I don’t write about dolls here much because I write about them for Diane’s Doll Hospital. In January, I wrote this piece for their newsletter; but since it was such a personal story, they graciously gave me permission to publish it here.
In 1972, the Ms. Foundation for Women produced Free to Be… You and Me, an illustrated book and record album set. Initiated by Marlo Thomas, the mission of the Free to Be… You and Me project was to provide healthy messages refuting and rejecting gender stereotypes while encouraging the positive and empowering post-1960s ideas of gender equality, individuality, comfort with one’s identity, and tolerance. Using her celebrity clout, Marlo Thomas got a number of her celebrity friends to create, write, and perform the modern day lessons to children in song and story form. No doubt the hope was that the parents and other adults in children’s lives were listening — and learning — too.
Just two years later, in March of 1974, ABC aired the Free to Be… You and Me television special. The TV special also had the celebrity cast of singers, performers, and narrators, known as Marlo Thomas and Friends. For the special, the LP tracks were often produced with animated cartoon visuals, designed to capture the attention of children who were used to being fed a steady diet of Saturday morning cartoons. (By this time, Schoolhouse Rock! was already seeing great success with its educational animation work.) A number of the segments from this TV special were also reformatted for educational use in schools, including audio-visual materials such as filmstrips. As a result of this heavy media saturation, many adults today readily remember Free to Be… You and Me. In fact, the principles behind Free to Be… You and Me combined with the nostalgia continue to drive the foundation and push sales; the record has remained in print all this time (as well as put onto CD) and a newly remastered version of the television special was released on DVD in 2010.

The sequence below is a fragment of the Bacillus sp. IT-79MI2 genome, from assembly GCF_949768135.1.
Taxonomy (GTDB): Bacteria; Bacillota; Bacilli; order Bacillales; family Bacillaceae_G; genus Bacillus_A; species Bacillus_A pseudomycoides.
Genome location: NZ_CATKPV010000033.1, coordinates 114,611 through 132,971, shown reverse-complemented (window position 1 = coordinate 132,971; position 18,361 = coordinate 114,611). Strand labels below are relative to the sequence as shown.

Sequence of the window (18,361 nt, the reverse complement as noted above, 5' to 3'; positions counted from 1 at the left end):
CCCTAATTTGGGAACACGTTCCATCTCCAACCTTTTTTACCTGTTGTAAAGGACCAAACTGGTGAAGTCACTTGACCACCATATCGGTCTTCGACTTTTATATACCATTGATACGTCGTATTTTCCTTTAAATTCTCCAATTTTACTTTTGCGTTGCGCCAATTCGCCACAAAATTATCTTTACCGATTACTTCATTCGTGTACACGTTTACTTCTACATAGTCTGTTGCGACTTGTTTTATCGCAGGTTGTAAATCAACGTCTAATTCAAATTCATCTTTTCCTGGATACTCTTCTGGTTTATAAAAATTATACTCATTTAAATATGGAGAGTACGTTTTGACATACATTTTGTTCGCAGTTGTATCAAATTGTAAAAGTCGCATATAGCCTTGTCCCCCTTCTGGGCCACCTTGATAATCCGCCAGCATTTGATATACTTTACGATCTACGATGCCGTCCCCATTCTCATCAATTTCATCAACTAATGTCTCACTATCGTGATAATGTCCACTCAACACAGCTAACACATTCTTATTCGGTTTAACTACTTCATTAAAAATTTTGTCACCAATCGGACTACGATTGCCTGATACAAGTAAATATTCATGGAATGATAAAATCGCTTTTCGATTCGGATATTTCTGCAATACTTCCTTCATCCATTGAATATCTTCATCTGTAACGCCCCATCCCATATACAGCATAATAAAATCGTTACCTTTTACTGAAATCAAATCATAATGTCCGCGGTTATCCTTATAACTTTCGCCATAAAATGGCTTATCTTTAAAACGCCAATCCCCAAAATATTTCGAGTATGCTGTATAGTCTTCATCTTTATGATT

Among the most memorable and iconic Free to Be… You and Me stories was William Wants A Doll, based upon Charlotte Zolotow’s children’s picture book William’s Doll (1972). The animated TV version of William Wants A Doll, performed by Alan Alda and Marlo Thomas, was about a little boy who really, really wanted a doll. But William’s desire for a baby doll wasn’t encouraged.
His friends told him not to be a “sissy”. His brother said not to be a “jerk”. His father tried to distract William with more manly toys, giving his son a basketball, a baseball glove, and other sports items as gifts. But none of this deterred William. In spite of all the mocking and manipulation, he still wanted a doll.
Eventually, William’s understanding grandmother gets William a doll! The boy is elated!